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Passive solar water heating is the process of using solar energy from the sun to heat water for homes and buildings. This hot water enters the home through water supply pipes, and is used at showers, sinks, and other plumbing fixtures. Unlike active solar technologies, passive solar water heating does not rely on any pumps or mechanical equipment to heat or supply water. Instead, these systems rely on principles of thermodynamics and gravity to take advantage of natural heat energy. Like all solar systems, solar water heating can cut energy costs while preserving limited resources like oil or coal.
Buyers can choose from two basic types of passive solar water heating systems. The most economical, and simpler of the two is an integral collection and storage unit. This system consists of an insulated water storage tank that is often painted a dark color to attract and absorb solar energy. Water supply pipes enter the box, and the water inside is naturally heated by the sun. This water then passes into the home for use at plumbing fixtures, and more fresh water enters the tank for heating.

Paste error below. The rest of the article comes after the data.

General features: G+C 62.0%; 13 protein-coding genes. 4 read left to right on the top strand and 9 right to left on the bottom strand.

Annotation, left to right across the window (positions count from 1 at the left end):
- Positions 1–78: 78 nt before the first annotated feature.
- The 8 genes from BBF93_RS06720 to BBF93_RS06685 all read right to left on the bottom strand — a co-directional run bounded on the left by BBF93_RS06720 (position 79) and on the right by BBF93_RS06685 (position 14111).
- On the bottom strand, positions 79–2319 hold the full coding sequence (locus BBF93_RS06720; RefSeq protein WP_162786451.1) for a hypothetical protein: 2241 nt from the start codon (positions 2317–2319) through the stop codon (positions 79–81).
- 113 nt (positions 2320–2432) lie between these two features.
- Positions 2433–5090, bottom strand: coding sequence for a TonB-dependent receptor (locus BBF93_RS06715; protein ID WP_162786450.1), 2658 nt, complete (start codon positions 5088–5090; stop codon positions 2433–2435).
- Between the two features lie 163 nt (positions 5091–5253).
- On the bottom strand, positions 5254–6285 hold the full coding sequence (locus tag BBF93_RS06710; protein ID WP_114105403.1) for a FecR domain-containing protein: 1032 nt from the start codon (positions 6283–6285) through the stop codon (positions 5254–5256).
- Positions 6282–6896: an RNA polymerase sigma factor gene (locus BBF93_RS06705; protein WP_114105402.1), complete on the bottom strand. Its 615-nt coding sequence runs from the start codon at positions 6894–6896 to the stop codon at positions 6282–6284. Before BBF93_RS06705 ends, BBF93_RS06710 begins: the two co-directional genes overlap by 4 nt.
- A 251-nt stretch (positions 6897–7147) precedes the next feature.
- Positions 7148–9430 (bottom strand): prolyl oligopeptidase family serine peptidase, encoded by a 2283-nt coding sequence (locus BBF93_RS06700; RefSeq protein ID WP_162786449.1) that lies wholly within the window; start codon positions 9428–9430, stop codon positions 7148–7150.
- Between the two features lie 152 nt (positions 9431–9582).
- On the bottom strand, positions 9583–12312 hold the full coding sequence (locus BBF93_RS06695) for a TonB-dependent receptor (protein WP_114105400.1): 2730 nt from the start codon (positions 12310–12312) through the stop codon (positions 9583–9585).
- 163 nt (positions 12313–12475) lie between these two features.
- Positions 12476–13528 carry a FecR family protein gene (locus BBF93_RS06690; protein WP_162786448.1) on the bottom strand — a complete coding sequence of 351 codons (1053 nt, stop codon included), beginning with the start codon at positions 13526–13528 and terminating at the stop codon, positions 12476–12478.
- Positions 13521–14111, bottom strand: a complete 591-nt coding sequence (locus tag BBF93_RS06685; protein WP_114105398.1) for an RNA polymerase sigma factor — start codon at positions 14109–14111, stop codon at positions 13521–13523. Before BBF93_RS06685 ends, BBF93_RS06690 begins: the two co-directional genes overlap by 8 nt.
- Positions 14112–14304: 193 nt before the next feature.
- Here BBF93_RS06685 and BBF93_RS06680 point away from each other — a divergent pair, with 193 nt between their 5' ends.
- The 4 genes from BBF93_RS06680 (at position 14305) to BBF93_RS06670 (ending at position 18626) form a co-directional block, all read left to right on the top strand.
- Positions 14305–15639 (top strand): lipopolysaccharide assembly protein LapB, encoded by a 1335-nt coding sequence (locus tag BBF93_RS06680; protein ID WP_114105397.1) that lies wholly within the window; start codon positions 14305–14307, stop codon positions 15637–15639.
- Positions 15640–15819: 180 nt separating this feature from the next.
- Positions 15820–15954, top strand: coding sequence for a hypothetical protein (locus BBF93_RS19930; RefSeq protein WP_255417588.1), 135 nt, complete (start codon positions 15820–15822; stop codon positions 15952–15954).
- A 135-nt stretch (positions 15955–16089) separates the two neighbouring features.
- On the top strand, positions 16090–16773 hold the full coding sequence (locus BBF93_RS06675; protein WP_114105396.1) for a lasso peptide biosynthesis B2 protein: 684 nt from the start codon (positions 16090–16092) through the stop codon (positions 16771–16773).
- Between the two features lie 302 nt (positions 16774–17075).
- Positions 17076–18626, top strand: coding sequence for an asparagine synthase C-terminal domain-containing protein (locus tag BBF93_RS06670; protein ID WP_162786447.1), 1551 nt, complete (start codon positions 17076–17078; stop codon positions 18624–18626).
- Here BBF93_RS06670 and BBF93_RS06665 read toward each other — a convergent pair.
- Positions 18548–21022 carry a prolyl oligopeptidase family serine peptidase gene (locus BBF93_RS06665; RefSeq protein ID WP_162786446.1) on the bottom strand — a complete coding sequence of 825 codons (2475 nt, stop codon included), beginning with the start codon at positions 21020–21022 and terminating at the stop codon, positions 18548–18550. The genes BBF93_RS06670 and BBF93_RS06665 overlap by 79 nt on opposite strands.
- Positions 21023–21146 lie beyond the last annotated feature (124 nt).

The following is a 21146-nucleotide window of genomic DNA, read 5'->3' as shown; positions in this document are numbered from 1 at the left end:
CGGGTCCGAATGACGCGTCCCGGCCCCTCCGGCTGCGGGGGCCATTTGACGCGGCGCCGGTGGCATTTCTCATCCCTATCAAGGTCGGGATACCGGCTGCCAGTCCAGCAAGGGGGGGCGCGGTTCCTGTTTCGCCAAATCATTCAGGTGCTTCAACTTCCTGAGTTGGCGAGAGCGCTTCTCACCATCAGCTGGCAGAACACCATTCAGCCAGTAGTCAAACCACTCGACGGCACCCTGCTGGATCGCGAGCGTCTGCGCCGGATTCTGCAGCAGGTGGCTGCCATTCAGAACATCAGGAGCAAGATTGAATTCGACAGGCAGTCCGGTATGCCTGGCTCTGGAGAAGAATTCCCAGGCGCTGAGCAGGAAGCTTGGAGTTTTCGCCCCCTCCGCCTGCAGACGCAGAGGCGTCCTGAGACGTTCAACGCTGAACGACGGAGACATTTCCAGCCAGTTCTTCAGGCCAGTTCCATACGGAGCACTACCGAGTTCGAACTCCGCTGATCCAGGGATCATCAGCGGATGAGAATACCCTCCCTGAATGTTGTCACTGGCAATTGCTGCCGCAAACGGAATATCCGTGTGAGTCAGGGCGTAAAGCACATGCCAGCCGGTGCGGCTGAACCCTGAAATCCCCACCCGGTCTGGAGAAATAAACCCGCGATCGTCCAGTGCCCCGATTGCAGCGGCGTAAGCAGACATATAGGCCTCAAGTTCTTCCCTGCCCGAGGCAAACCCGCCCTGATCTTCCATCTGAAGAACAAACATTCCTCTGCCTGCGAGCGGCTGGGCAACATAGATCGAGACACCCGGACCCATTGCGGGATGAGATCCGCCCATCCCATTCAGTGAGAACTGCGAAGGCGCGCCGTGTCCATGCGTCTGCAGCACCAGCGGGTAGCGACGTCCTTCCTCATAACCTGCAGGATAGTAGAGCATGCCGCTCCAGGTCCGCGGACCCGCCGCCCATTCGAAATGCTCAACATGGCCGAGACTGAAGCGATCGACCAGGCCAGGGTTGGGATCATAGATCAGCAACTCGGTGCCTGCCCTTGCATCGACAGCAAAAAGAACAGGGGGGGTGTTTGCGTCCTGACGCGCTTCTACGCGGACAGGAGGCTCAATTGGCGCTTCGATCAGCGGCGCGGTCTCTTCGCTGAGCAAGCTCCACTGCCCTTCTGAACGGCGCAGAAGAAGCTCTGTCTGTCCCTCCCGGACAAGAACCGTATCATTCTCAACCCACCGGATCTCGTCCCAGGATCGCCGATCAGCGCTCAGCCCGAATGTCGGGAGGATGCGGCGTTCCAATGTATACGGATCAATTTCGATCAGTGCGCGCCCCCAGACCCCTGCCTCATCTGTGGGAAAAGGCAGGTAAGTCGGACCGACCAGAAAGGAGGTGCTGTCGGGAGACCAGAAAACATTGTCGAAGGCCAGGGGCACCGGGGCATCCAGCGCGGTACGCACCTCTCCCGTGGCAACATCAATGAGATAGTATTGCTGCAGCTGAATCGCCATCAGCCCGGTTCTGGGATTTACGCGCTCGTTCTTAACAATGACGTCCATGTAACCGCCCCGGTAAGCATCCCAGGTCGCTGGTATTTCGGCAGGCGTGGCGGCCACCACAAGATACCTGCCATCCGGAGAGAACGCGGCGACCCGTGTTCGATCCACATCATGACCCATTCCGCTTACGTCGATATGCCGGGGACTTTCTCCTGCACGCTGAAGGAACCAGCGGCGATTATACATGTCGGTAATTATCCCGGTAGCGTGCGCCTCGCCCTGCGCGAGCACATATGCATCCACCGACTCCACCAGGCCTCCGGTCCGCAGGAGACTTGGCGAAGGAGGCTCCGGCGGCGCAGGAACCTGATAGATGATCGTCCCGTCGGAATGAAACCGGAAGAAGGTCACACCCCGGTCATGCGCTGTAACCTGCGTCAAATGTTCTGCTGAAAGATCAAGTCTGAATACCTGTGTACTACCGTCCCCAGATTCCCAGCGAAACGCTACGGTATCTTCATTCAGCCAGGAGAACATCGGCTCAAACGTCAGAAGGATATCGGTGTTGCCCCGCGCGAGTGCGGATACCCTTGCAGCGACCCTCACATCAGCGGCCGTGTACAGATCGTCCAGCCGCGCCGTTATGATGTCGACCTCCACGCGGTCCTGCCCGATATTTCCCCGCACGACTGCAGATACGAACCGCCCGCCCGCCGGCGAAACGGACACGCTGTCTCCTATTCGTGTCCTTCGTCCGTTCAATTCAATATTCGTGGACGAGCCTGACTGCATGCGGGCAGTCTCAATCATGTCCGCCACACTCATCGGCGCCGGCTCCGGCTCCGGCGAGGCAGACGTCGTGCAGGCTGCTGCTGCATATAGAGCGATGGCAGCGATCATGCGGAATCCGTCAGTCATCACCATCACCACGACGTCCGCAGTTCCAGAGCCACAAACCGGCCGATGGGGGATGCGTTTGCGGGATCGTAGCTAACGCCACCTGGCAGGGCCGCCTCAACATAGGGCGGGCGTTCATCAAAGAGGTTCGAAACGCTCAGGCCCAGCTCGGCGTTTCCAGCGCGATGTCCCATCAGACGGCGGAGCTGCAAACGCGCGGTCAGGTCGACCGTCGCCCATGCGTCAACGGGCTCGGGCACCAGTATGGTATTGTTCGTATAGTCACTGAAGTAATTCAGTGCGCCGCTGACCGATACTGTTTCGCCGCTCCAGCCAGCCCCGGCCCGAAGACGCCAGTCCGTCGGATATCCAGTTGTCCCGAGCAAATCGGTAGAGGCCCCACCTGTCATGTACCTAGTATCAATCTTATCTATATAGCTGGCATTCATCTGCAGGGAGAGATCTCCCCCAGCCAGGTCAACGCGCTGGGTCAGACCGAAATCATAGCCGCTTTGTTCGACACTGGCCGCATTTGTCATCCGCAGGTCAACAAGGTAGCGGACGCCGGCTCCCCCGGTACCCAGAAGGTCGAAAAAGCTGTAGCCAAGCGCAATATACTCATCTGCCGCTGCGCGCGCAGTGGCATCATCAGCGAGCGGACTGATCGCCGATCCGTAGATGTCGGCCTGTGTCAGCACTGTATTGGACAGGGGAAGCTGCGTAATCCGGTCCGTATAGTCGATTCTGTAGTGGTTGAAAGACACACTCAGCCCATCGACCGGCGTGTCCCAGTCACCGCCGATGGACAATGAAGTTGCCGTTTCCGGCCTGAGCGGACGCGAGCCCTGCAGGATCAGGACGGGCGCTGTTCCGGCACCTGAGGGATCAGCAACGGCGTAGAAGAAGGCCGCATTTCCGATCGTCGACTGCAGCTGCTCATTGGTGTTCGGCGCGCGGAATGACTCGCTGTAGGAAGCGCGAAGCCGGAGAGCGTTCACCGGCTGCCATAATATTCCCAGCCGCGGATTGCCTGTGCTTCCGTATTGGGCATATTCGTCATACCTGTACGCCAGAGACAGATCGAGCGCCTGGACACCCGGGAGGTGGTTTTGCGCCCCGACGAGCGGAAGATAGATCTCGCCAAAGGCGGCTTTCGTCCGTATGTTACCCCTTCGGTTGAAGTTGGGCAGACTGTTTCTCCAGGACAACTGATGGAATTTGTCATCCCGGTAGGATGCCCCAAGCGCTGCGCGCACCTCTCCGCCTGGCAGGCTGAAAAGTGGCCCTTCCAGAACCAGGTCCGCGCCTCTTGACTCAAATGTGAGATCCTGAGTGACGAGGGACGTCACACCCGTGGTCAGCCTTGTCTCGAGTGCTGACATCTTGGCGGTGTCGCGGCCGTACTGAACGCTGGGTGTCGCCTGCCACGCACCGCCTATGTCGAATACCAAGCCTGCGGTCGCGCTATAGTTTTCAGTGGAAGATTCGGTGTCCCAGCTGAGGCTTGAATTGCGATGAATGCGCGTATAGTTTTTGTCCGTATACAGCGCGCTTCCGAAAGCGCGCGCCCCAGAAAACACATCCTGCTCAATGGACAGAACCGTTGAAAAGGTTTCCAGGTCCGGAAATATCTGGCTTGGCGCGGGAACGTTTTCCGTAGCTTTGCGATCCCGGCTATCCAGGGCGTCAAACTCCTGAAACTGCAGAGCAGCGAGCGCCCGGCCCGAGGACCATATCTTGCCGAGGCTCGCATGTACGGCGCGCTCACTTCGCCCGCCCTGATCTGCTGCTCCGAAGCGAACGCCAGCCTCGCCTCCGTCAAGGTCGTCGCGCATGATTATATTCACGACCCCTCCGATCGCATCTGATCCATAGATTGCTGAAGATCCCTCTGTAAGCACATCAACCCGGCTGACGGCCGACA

While these integral units are generally low maintenance and provide free hot water, they are typically only effective in warm climate zones. Those in other types of climate zones may benefit from a thermosyphon system, which include a solar collector panel and separate storage tank. The tank must be mounted on the roof, while the collector panel can be mounted on the ground or a storage rack. As the water in the system is heated, warm water travels up to the tank due to principles of thermodynamics. This water is available for use in the home, while fresh water supplies pass through the collector to repeat the cycle.
Thermosyphon systems tend to be the more expensive of these two systems, and are also the most complex to install and maintain. The roof-mounted storage tank often requires more structural support than what is offered by the average roof. This may require reinforcing the roof to properly support this tank.
Passive solar water heating systems require less upfront investment than an active solar water heating system. These systems also involve fewer operating components, and are less likely to break down. This means that they require less maintenance and last longer on average than active solar systems. Buyers should be aware, however, that passive solar water heating systems are not completely reliable. These systems can't supply hot water during cloudy periods or storms, and often require a backup system in the form of a standard hot water heater.
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